HIS 7C: Latin America, 1900 to Present

Lecture—3 hours; discussion—1 hour. Latin America since the beginning of the 20th century. Themes include export economies, oligarchic rule, crises of depression and war, corporatism, populism revolution and reform movements, cultural and ethnic issues, U.S.-Latin American relations, neo-liberal restructuring. GE credit: ArtHum or SocSci, Div, Wrt | AH or SS, WC, WE.—S. (S.)


Renzo Aroni






Summer Session 2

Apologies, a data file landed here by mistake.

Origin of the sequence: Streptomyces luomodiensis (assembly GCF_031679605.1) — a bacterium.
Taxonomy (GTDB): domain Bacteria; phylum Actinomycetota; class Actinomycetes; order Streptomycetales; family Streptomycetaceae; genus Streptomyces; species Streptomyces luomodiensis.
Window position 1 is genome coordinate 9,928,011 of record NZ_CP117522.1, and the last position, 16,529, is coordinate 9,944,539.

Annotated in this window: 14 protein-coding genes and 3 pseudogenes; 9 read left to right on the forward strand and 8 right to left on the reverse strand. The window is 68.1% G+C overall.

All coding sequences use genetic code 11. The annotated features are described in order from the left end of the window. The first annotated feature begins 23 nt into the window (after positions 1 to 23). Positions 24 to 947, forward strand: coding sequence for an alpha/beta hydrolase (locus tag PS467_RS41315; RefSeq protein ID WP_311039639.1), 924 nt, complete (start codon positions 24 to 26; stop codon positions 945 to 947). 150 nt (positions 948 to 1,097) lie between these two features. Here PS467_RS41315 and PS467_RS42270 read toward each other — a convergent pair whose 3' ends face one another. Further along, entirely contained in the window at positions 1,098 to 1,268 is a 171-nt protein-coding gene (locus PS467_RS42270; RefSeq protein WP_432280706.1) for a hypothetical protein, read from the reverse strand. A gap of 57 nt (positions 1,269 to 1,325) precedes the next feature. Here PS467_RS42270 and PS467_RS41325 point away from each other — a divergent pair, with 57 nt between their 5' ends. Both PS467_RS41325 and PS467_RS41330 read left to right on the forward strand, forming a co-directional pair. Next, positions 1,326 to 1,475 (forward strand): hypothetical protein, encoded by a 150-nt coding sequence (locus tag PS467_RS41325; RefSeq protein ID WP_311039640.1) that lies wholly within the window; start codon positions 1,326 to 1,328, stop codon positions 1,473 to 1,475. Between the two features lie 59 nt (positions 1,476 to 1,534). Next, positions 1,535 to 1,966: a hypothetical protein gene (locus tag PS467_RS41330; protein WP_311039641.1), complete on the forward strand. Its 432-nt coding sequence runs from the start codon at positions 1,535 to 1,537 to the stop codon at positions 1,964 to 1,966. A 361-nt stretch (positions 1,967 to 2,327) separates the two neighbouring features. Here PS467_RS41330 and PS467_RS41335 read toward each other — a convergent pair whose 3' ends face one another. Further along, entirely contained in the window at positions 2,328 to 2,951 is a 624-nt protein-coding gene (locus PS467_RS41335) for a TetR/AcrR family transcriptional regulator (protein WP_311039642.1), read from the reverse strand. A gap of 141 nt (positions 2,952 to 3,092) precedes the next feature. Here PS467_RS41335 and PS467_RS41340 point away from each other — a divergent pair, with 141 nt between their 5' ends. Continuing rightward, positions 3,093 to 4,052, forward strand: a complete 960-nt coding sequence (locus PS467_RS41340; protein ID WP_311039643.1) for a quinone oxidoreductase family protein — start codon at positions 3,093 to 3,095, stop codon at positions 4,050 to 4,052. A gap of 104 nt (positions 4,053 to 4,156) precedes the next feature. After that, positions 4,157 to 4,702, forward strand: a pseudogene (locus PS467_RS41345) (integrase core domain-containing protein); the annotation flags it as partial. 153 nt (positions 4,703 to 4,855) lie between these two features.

Despite its richness in traditions, music and the arts, Latin America is politically unstable due to ongoing social conflicts. What explains this situation? How has Latin America’s long history of inequalities (racial, social, economic, political, and gender) operated in the twentieth and twenty-first centuries? Why is the Cold War still palpable in Latin America? How are the survivors of state terror and relatives of victims protesting, demanding for justice and human rights? This course examines the historical roots of these questions by focusing on the history of modern Latin America, from the Spanish-American War up to the present. In addition to providing a general sense of the major events and trends that marked this period, important themes to be covered include: neocolonialism, populism and nationalism, revolution and counterrevolution, culture as a political force, military dictatorships, memory struggles, Neoliberalism and its discontents, and the multi-faceted nature of U.S.-Latin American relations. This course explores the memoirs, diaries, and testimonies of the most prominent guerrilla leaders and indigenous political activists from Peru, Argentina, Guatemala and Nicaragua, including Che Guevara and Rigoberta Menchu. Students will learn about the diversity of struggles to defend or overturn social inequalities, the process of developing political consciousness, and the failure or achievement of social and political aspirations in Latin America. Finally, students will learn how to write history essays by analyzing primary documents and examining the biographical testimony of the readings’ authors. This is the third course in a three-part survey devoted to the history of Latin America; each course can be taken independently and no prior knowledge of Latin America is required.